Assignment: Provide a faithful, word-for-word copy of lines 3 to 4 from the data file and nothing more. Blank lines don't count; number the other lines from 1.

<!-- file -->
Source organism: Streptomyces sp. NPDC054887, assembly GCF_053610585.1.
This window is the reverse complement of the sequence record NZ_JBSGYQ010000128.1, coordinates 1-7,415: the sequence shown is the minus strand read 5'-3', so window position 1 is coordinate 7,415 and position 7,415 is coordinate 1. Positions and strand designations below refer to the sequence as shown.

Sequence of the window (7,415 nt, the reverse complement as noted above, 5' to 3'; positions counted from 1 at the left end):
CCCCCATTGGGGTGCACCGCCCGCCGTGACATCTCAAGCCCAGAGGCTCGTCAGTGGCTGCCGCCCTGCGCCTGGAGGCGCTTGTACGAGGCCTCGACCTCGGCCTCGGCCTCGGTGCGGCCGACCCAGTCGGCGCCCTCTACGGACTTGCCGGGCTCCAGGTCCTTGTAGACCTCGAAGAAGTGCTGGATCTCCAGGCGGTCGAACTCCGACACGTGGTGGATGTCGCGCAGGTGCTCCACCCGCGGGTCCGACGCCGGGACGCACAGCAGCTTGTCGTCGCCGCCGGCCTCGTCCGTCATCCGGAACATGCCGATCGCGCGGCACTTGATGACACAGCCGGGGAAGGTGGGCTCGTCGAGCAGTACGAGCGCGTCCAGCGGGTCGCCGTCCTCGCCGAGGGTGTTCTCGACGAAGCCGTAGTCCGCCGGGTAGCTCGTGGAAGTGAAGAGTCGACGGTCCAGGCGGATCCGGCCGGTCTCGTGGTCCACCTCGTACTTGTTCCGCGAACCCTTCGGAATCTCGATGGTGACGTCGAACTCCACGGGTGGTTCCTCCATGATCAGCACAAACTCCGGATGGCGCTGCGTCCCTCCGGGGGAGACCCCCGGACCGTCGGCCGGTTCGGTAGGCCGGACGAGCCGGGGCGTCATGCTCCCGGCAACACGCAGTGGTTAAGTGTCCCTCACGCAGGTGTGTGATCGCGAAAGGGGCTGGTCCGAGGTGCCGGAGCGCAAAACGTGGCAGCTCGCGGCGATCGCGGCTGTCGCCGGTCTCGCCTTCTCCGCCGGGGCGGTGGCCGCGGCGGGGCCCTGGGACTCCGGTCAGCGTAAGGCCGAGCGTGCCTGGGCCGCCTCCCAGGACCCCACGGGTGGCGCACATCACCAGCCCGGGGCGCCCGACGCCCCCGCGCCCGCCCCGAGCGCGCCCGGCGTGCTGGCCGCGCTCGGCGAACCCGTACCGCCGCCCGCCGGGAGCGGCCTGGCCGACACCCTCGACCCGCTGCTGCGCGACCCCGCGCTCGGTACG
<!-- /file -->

Sequence of the window (7,415 nt, the reverse complement as noted above, 5' to 3'; positions counted from 1 at the left end):
CCCCCATTGGGGTGCACCGCCCGCCGTGACATCTCAAGCCCAGAGGCTCGTCAGTGGCTGCCGCCCTGCGCCTGGAGGCGCTTGTACGAGGCCTCGACCTCGGCCTCGGCCTCGGTGCGGCCGACCCAGTCGGCGCCCTCTACGGACTTGCCGGGCTCCAGGTCCTTGTAGACCTCGAAGAAGTGCTGGATCTCCAGGCGGTCGAACTCCGACACGTGGTGGATGTCGCGCAGGTGCTCCACCCGCGGGTCCGACGCCGGGACGCACAGCAGCTTGTCGTCGCCGCCGGCCTCGTCCGTCATCCGGAACATGCCGATCGCGCGGCACTTGATGACACAGCCGGGGAAGGTGGGCTCGTCGAGCAGTACGAGCGCGTCCAGCGGGTCGCCGTCCTCGCCGAGGGTGTTCTCGACGAAGCCGTAGTCCGCCGGGTAGCTCGTGGAAGTGAAGAGTCGACGGTCCAGGCGGATCCGGCCGGTCTCGTGGTCCACCTCGTACTTGTTCCGCGAACCCTTCGGAATCTCGATGGTGACGTCGAACTCCACGGGTGGTTCCTCCATGATCAGCACAAACTCCGGATGGCGCTGCGTCCCTCCGGGGGAGACCCCCGGACCGTCGGCCGGTTCGGTAGGCCGGACGAGCCGGGGCGTCATGCTCCCGGCAACACGCAGTGGTTAAGTGTCCCTCACGCAGGTGTGTGATCGCGAAAGGGGCTGGTCCGAGGTGCCGGAGCGCAAAACGTGGCAGCTCGCGGCGATCGCGGCTGTCGCCGGTCTCGCCTTCTCCGCCGGGGCGGTGGCCGCGGCGGGGCCCTGGGACTCCGGTCAGCGTAAGGCCGAGCGTGCCTGGGCCGCCTCCCAGGACCCCACGGGTGGCGCACATCACCAGCCCGGGGCGCCCGACGCCCCCGCGCCCGCCCCGAGCGCGCCCGGCGTGCTGGCCGCGCTCGGCGAACCCGTACCGCCGCCCGCCGGGAGCGGCCTGGCCGACACCCTCGACCCGCTGCTGCGCGACCCCGCGCTCGGTACG